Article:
Kobe, 6, left, and Diamond Glover, 12, watch as general pediatrician Rachel Farmer examines brother Joel at Methodist Hospital in Henderson, Ky. (Photo by Julysa Sosa)
Most people have probably never heard of Henderson, Ky. At first glance, it might appear indistinguishable from any other town of its size across the United States, but fill that town with 5o-something visual journalists and what emerges is an intimate interwoven portrait of ordinary people living extraordinary lives. The classic journalism mantra proves true, everyone really does have a story.
In its 37th year, Western Kentucky University’s Mountain Workshops challenge participants to turn a name on a piece of paper drawn from a hat, into an intimate and interesting story. Each year in a different Kentucky town, still photographers, multimedia journalists and photo editors work with coaches, who are leading experts in their respective fields, for an intense five days of hardcore photojournalism. While newspapers continue to downsize and citizen journalism is becoming increasingly more common, the Mountain Workshops continue to uphold the traditional core values of the craft.
“A professional is someone trained in the art and not just the craft,” Tim Broekema, associate professor of photojournalism at WKU, said. “With technology these days, so many people have great cameras, and there is no way I can argue against someone actually being there witnessing something happening. But what the professional can offer are the stories beyond that, that reveal the fabrication of life. Viewers can understand the deeper meaning, and if we lose that, we won’t understand quite as much.”
Participants emerge on the other side with new skills, a few more friends and maybe even a better understanding of themselves and their own communities.
Hal and Bobbie Branson are retirees who care for foster dogs, like Lady and her pups, shown here, and take care of them on their small family farm in Henderson, Ky. (Photo by Maddie Meyer)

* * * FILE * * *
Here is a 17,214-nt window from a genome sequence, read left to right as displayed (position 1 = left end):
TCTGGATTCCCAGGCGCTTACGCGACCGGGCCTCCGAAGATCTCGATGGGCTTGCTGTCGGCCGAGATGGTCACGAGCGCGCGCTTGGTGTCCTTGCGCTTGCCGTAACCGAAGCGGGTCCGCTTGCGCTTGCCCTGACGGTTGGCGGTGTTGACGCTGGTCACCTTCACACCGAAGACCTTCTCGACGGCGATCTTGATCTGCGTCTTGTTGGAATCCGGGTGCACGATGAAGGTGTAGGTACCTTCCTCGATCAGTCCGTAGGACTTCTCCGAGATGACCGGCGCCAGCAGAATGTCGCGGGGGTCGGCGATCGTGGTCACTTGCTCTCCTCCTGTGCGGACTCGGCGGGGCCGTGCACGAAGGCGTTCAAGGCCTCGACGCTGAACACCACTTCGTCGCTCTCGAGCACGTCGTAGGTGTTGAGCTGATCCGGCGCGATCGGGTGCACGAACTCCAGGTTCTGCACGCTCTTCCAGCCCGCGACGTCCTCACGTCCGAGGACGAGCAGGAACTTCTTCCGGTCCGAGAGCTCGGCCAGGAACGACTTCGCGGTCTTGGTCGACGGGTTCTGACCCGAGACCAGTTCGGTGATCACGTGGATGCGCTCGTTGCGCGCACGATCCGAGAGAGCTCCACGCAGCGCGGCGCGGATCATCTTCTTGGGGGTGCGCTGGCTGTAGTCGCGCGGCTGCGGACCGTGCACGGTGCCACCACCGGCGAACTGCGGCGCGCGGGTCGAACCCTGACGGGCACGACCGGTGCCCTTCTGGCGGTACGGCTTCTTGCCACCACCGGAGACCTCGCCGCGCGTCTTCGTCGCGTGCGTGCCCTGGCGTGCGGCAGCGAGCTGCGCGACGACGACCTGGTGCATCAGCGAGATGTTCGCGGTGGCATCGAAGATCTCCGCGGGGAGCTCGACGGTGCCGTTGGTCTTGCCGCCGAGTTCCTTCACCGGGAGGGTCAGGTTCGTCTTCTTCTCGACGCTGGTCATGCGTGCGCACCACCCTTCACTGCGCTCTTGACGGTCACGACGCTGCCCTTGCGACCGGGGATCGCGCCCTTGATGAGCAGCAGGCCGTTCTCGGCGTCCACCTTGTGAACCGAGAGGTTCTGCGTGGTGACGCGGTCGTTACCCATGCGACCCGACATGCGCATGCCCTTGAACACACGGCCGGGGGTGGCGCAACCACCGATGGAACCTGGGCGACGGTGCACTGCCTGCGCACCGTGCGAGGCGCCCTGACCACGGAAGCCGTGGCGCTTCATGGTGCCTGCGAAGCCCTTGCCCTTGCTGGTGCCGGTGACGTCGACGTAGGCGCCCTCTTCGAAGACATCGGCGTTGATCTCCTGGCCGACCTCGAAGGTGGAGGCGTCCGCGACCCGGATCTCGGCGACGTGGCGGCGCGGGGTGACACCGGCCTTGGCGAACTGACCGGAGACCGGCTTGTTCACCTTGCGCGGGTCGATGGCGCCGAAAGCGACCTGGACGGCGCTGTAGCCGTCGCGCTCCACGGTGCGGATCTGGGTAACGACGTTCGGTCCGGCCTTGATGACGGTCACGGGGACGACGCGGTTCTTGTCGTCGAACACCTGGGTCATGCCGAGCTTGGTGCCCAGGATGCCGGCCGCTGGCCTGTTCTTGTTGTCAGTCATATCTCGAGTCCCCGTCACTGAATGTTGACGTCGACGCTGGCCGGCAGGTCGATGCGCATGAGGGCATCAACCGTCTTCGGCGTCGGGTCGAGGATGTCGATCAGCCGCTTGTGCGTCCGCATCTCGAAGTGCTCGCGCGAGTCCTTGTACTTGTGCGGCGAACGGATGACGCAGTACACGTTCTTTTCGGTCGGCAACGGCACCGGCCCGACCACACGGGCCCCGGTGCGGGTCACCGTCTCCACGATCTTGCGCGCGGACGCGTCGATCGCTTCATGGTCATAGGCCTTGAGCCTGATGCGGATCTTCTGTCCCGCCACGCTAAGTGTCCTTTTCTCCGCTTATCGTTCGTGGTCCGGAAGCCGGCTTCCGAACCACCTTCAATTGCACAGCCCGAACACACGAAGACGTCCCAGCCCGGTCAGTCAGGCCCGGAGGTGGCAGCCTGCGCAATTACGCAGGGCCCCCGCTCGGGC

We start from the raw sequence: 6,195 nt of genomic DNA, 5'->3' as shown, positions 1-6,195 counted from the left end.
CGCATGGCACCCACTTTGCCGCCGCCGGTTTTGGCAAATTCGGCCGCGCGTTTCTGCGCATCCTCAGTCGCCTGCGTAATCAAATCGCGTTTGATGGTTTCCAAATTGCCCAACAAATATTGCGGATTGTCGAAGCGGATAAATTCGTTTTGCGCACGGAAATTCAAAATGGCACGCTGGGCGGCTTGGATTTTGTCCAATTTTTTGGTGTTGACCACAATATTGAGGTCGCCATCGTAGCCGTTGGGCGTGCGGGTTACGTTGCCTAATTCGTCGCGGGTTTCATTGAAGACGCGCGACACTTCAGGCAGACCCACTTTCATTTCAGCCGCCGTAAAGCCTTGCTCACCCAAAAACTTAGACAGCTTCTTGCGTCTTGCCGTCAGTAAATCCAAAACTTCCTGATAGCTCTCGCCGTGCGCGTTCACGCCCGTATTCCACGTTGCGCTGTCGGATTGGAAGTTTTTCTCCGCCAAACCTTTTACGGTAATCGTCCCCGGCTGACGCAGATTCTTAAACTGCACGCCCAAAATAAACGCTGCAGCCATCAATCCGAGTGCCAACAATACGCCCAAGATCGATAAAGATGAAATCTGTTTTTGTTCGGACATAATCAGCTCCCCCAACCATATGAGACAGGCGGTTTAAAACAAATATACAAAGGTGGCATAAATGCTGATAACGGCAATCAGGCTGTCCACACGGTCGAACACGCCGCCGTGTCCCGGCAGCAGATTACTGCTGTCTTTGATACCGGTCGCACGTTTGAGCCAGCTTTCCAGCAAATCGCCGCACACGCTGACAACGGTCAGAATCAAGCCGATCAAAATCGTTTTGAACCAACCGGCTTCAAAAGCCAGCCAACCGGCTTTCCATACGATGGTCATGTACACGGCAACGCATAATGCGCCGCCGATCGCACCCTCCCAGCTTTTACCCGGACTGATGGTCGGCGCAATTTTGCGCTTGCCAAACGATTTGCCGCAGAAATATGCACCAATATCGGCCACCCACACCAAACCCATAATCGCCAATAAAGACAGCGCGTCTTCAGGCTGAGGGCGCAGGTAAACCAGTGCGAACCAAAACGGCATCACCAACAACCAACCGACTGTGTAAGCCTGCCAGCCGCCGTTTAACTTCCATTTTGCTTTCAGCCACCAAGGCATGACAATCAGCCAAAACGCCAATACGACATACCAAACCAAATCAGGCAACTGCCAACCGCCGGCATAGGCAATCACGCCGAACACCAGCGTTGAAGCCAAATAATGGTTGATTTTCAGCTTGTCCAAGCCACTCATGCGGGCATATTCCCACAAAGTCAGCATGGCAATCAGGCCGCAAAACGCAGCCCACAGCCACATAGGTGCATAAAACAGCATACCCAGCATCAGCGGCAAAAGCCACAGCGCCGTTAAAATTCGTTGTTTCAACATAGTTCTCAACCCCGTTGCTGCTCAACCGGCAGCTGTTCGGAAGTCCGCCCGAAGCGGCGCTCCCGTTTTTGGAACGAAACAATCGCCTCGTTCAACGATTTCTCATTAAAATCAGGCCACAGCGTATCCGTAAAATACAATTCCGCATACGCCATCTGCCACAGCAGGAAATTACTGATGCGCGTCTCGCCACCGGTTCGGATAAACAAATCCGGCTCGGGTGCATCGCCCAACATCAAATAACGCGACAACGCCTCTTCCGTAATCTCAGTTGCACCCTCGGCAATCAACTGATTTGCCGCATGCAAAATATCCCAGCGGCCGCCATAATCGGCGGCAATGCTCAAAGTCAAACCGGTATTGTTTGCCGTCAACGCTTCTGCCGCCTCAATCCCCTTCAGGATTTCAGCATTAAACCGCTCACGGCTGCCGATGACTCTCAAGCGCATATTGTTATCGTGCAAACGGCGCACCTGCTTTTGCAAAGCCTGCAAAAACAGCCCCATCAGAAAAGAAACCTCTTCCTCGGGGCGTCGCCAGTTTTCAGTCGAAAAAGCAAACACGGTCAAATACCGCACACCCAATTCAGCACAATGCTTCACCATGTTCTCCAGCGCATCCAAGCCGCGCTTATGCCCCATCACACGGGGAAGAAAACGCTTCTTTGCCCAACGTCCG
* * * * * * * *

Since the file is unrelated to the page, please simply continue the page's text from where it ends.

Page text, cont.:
Ernie “Deacon” Lingerfelt performs an “anointing of the oils” on Ro Woodley during a church service in Henderson, Ky. “I’ve been suffering. I’ve been angry,” said Woodley, whose son is facing a possible 50-year sentence for committing a violent crime. “I know God is good, but he has put me through so much and I said some horrible things. I’m so sorry for saying those things.” (Photo by Ian Maule)
Shawn Pirtle, 18, relaxes with Jason Herron, 16, on a couch they placed on a trailer next to Jason’s home on Gabe Street in Henderson, Ky. Pirtle says he was home sick from school and came over to hang with Jason, who is home-schooled by his parents. “I just want to graduate and be done with school,” Jason says. “I’ll probably go find a welding job.” (Photo by Jerry Habraken)
Lucy Bailey, left, and Chloe Nixon play at their family’s camp, the Brain Injury Adventure Camp, while the rest of the family is occupied on the high ropes course in Henderson, Ky. (Photo by Abby O’Bryan)
Randy Abbott casts a fishing net into the Ohio River in Henderson, Ky. His daughter, Paisley Sofia, was born 12 weeks prematurely and although her health is steadily improving, he says fishing is “about the only thing that’ll calm me down.” (Photo by Stephen Remich)
Just before dinner, Seth Coomes, 10, center, was riding a RipStik being towed by his friend on a bike when he took a tumble in Henderson, Ky. Carlos Krous, left, and Almarrow Talbott, help him test out his ankle. “If we’re not riding bikes, we’re playing Xbox,” Carlos says. “We laugh a lot.” (Photo by Jon Hernandez)
Casey Millhof didn’t expect to be named homecoming queen at Henderson County High School in Henderson, Ky., but she still was a little disappointed when she didn’t win the crown. (Photo by Cameron Clark)
Multimedia participants shot video, collected audio and then edited their pieces using Final Cut Pro or Adobe Premiere.
If we’re lucky, we find true love at last. Or even true love, again. Bill Hilyerd, 72, and Barbara Hilyerd, 64, have been married for two years now. And they’re both pretty sure it’s a long-term thing. (Multimedia piece by Benjamin Brayfield)
With his own marriage ended and his sons grown and gone, much of 61-year-old Tom Davis’ time is focused on looking after his ailing father, James “Snoz” Davis. But the caring goes both ways. (Multimedia piece by Joanie Tobin)
Who knows you like your brother? Who thinks more about what brotherhood means? Meet Adam, Matt, and A.J. Casey. (Multimedia piece by G. Ligaiya Romero)
R. A. “Cowboy” Jones started racing at 16. His body is battered and worn, but the excitement he finds in the saddle remains as fresh as it was on that first ride more than 50 years ago. (Multimedia piece by Shauna Bittle)